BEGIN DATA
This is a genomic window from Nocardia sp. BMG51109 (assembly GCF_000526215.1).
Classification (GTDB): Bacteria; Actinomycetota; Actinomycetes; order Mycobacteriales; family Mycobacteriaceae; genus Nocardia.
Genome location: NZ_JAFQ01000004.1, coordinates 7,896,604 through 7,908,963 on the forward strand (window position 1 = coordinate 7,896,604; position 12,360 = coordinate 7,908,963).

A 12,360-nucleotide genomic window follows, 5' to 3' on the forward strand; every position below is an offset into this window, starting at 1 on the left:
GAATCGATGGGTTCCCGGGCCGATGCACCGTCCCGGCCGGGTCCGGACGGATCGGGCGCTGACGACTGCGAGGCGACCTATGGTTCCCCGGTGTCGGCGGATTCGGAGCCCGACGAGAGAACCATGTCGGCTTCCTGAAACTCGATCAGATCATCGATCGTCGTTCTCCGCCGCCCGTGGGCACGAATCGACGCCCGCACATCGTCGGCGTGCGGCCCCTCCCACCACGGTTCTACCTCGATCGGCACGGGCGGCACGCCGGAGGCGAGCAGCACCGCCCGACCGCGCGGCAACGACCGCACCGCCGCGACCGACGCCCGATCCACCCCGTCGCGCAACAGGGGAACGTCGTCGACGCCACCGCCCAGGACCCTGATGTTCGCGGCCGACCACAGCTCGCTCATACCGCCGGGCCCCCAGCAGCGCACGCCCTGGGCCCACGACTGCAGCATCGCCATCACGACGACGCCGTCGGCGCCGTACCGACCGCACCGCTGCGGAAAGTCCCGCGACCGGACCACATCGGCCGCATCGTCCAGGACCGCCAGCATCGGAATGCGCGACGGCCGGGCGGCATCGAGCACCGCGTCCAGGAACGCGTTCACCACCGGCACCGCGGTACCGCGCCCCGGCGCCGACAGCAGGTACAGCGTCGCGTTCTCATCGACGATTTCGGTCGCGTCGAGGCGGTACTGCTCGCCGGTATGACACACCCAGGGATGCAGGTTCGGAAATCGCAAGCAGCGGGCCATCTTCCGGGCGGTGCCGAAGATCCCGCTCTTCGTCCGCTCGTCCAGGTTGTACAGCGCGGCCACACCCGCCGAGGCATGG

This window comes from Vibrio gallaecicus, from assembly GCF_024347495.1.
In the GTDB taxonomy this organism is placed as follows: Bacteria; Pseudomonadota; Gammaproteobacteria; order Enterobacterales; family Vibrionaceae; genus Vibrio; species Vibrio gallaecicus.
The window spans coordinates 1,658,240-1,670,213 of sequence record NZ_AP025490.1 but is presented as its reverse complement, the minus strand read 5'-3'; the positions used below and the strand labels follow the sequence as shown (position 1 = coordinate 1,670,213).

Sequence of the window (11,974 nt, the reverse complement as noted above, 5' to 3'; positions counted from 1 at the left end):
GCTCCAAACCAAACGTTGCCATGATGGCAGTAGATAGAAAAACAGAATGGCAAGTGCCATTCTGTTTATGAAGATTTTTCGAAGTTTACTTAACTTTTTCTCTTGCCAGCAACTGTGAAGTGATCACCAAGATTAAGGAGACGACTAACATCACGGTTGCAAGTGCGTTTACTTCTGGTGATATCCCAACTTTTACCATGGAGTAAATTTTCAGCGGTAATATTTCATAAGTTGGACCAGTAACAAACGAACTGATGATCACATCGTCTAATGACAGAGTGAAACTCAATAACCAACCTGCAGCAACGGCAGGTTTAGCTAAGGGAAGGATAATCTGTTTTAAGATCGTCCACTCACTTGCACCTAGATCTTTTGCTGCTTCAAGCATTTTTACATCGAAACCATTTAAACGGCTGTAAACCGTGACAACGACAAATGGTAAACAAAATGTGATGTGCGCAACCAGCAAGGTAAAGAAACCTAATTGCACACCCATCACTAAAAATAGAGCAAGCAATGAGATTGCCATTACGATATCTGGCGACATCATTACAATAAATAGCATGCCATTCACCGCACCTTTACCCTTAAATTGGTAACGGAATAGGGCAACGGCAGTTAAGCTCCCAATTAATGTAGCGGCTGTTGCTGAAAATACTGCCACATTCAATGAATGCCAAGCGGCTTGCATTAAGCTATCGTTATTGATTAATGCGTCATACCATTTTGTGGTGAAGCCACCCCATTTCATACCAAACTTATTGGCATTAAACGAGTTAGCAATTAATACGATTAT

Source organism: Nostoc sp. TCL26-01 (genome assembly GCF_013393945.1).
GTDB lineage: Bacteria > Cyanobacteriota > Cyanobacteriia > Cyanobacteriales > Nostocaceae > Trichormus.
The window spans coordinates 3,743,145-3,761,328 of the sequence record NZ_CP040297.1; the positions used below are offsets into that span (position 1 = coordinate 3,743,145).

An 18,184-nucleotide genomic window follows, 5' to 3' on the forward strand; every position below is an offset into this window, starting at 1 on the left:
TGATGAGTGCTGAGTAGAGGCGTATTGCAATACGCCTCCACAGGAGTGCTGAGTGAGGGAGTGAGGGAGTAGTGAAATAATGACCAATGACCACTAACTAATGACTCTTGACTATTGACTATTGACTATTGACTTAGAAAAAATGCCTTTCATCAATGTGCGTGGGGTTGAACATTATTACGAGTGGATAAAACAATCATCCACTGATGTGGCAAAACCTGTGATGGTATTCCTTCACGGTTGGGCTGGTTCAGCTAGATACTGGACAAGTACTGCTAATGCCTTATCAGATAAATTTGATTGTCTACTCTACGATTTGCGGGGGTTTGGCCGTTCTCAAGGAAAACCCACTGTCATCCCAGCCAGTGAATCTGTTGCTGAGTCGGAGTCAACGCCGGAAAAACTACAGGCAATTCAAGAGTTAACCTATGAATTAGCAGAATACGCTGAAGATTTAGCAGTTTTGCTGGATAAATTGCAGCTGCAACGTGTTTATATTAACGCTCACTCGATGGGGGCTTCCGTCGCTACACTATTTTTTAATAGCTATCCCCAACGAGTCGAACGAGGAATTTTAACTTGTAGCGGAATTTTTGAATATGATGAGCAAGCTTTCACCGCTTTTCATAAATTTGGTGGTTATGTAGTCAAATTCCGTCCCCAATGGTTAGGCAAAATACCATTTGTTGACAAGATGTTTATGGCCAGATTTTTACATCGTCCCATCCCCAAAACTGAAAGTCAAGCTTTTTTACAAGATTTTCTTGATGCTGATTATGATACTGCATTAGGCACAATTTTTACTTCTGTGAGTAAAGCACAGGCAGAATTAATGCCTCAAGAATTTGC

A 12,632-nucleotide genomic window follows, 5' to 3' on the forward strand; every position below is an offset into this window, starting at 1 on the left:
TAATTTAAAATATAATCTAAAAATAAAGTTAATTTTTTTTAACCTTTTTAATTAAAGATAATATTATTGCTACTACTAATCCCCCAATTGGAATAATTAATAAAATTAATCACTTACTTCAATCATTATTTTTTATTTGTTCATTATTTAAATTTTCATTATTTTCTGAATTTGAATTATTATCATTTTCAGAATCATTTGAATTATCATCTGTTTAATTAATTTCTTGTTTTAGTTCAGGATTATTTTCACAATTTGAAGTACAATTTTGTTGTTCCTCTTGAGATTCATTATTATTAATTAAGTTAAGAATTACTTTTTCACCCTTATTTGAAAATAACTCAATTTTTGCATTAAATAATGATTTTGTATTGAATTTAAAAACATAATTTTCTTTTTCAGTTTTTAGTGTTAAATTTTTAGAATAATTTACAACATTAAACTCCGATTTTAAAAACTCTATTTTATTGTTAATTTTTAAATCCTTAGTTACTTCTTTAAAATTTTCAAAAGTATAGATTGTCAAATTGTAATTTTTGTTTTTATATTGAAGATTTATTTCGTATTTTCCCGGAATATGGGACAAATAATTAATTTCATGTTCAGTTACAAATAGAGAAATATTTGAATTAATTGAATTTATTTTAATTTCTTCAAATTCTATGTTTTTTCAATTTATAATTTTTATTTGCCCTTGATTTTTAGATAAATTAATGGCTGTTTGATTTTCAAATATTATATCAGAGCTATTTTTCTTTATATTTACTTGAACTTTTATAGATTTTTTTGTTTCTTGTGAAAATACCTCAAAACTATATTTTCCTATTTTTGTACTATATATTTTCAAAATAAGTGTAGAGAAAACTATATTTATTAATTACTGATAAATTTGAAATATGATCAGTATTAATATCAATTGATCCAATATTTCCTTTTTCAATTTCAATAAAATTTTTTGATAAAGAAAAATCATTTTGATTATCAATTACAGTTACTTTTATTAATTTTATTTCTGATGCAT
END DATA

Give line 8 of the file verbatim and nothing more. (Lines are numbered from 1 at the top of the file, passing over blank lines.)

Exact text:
The window spans coordinates 1,658,240-1,670,213 of sequence record NZ_AP025490.1 but is presented as its reverse complement, the minus strand read 5'-3'; the positions used below and the strand labels follow the sequence as shown (position 1 = coordinate 1,670,213).